Experts offer ten ways to resolve the transfer muddle
Published 13/11/2009 | 00:43
Ten education experts today issued a hard-hitting message to Caitriona Ruane calling on her to sort out the school transfer crisis.
In opinion articles written for today’s Belfast Telegraph, they each give their view on how the impasse affecting thousands of children could be resolved.
All of them insist that action must be taken by our politicians to find agreement on a way forward.
This supports the Belfast Telegraph’s Sit Down, Sort It Out campaign which has already been backed so far by the signatures of over 7,000 people.
We will deliver the first batch of petitions to members of Stormont’s education committee on Saturday, December 5.
PROFESSOR ALAN SMITH, UNIVERSITY OF ULSTER
Time to move away from ideological debates
It is difficult to believe that after 10 years our political representatives have not agreed a way forward.
In the past 10 years grammar school intakes have changed significantly — there are only five grammar schools that exclusively accept only Grade A. A few even have more Grade Ds than Grade As.
Grammar schools are drawing more able pupils away from secondary schools but children from working class and disadvantaged backgrounds still have less access to grammar schools.
It may be time to move away from ideological debates and present our school leaders with the practical challenges. Unregulated selection tests are not the answer.
For grammar school principals there are challenges of how to maintain numbers, but not at the expense of secondary schools, and how to open the doors to children from a broader range of social backgrounds.
For secondary school principals the challenges are to identify what will be needed to change parents’ perceptions whilst ensuring that all children will continue to achieve to the best of their ability.
If the politicians are not up to it, then maybe it is time for school leaders to address these issues through school development plans and securing resources from government to implement change.
REV IAN ELLIS, SECRETARY TO THE CHURCH OF IRELAND BOARD OF EDUCATION NI
It should be possible to end high stakes test at 11
Theview of the TRC is that reform is necessary and that it should be possible with vision and consensus to move away from a high stakes test at age 11 to a focus on age 14 as a pathway decision point.
In November 2008 the education spokespersons for the Church of Ireland, the Presbyterian Church in Ireland, the Methodist Church in Ireland, and the Catholic Church, called for all parties to agree to an interim arrangement so that time could be created to look at possible options.
The churches pointed to one such option — the work of a group of educationalists representing a wide range of views on transfer who shared ideas for a new way forward. These proposals would lead to the disappearance of academic selection at age 11 and the use of criteria to access certain courses and pathways at the age of 14 which could include amongst others, academic criteria.
It is disappointing that no political agreement on the transfer issue has been possible and we have reached our current impasse. The TRC believes an agreed way forward must be found — this will take time and require politicians and others to stand back from established positions.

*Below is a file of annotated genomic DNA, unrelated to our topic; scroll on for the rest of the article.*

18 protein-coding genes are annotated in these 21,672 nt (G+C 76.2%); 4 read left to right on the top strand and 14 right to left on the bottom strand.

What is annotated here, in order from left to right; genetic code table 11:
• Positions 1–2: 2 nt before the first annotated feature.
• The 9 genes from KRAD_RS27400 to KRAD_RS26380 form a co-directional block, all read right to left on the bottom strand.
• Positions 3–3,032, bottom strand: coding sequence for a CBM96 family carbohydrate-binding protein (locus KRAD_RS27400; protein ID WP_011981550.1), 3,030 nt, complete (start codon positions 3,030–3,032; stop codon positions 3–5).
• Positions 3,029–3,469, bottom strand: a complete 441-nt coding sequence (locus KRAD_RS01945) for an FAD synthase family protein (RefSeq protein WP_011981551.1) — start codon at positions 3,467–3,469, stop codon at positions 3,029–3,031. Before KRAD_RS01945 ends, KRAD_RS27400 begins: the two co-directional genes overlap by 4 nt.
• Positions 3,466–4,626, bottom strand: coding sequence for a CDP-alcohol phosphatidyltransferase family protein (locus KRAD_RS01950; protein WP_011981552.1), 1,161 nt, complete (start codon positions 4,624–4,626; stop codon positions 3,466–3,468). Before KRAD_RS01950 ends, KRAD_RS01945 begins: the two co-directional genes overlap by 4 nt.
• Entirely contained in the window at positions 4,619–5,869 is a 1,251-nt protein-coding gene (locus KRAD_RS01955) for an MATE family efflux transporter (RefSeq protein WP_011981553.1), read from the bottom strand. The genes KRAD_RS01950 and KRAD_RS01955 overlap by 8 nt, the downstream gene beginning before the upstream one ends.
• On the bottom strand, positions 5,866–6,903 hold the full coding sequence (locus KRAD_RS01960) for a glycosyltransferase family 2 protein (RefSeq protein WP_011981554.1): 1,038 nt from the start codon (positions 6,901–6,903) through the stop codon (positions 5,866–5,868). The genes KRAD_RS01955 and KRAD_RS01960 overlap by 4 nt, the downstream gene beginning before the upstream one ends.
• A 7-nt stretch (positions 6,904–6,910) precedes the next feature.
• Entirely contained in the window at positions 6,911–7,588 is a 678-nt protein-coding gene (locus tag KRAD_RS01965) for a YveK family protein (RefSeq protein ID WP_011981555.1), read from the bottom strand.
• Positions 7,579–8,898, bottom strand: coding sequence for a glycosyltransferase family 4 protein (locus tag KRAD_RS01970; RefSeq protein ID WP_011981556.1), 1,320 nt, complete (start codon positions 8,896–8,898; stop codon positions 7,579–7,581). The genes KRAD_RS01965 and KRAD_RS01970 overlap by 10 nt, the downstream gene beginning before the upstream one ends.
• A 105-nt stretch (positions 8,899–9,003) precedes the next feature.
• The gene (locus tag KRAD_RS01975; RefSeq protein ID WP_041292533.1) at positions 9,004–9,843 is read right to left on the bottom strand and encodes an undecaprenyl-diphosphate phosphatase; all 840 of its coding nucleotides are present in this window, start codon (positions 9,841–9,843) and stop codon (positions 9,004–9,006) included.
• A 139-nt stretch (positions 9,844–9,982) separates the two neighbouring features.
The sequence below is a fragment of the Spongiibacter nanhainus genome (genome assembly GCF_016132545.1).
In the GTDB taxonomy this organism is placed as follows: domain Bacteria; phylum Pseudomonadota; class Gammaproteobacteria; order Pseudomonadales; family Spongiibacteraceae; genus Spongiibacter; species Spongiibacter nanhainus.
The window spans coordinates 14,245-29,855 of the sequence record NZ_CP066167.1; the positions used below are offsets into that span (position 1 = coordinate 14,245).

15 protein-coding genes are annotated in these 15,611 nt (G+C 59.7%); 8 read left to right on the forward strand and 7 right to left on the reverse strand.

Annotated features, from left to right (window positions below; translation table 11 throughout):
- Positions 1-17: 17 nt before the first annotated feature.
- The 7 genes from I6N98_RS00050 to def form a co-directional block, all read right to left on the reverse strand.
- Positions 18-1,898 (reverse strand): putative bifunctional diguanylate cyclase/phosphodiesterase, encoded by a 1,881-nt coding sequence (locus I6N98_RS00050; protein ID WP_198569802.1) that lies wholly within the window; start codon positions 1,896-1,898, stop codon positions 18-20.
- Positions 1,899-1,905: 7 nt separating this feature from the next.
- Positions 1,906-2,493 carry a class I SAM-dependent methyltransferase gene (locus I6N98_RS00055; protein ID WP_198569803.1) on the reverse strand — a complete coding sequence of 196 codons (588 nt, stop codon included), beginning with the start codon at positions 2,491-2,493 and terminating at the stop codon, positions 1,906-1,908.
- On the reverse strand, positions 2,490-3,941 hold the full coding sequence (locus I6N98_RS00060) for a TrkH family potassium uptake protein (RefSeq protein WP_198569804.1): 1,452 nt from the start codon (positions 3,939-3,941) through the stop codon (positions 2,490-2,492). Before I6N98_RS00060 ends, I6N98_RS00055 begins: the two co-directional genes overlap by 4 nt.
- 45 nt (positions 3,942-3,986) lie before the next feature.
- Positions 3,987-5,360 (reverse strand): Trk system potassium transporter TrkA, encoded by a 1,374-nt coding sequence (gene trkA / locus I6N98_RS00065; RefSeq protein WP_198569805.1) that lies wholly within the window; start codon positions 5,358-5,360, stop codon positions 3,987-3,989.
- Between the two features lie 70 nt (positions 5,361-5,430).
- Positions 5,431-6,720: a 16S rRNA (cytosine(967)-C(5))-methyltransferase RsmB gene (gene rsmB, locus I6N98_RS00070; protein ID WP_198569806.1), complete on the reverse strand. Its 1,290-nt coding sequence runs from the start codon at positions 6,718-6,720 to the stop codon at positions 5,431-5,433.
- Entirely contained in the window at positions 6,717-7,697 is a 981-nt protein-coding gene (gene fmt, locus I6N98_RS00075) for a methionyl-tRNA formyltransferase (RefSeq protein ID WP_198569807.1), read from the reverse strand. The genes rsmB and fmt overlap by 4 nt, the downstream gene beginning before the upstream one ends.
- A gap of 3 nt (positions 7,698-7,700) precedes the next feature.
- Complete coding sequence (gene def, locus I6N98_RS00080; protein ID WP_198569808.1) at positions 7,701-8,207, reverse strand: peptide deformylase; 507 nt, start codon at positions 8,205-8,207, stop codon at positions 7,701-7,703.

Rev Ellis is also Secretary to the Transferor Representatives’ Council
JOANNE STUART, CHAIRMAN OF THE INSTITUTE OF DIRECTORS NORTHERN IRELAND
Young deserve more than point-scoring squabbling
What business is concerned about is that the output of the education system should provide young people with the skills and knowledge that will fit them for the workplace — whatever the workplace looks like now or in the future.
We need a workforce that is willing to work, equipped with the basic numeracy and literacy any job requires, committed to learning throughout their working life and flexible enough in attitude to adapt to what is required of them.
Whether that workforce comes through an education system that is based on academic selection is immaterial. What matters is that the education provision is top class.
That is the real issue that our politicians should be addressing — how do we make sure that regardless of the school, all children achieve their potential and develop the skills that will give them the best career opportunities.
It is not the role of the business community to sort out the issue of school transfer; that is a job for our politicians. Our young people deserve better than the squabbling and point-scoring that are the hallmarks of the current debate on education.
Our MLAs have to face the fact they hold the future of Northern Ireland in their hands and it is time for them to make tough decisions.
NOREEN CAMPBELL, CEO NORTHERN IRELAND COUNCIL FOR INTEGRATED EDUCATION
I do not see any justification for selection
I feel very strongly about the debate around transfer. It has centred on selection and that has completely skewed the debate.
This has created fear and uncertainly and lead to a missed opportunity for the public to be involved in a debate about the whole system.
Parents need to be reassured that all schools follow the same curriculum and do the same exams.
Grammar schools need to accept that the days of academic selection are gone and that they are schools publicly funded for the area they serve.
I think it is shameful that parents feel under pressure to pay for tuition and admissions fees to put their children through new tests that are not necessary. We should have a fairer system and I do not see any justification for selection. Every child has to be given the opportunity to develop to their highest potential.
Our schools show that comprehensive education can work. Some children in our schools were deemed failures at 11 and have gone on to achieve first class degrees.
I admire Education Minister Caitriona Ruane’s courage in tackling a very difficult issue but I think the management of it could have been done differently.
TREVOR CARSON, DIRECTOR OF LEARNING AND SKILLS DEVELOPMENT AGENCY
FE colleges need to be included in the debate
Whilst it is disappointing that our local politicians cannot agree on the way forward regarding transfer arrangements for entry into post primary education, it is important not to lose sight of the equally if not more important recommendations emanating from the Costello Report.
With a reducing school population it is vital that each young person receives the appropriate skills development for them so that they can take their place in and contribute to a successful Northern Ireland economy as we come out of the recession.
What has unfortunately been lost is the requirement to deliver the Curriculum Entitlement Framework (access for all pupils to a broad range of subjects).
Effective area planning that has a genuine involvement of all six regional further education colleges needs to be discussed in the same breath as transfer arrangements.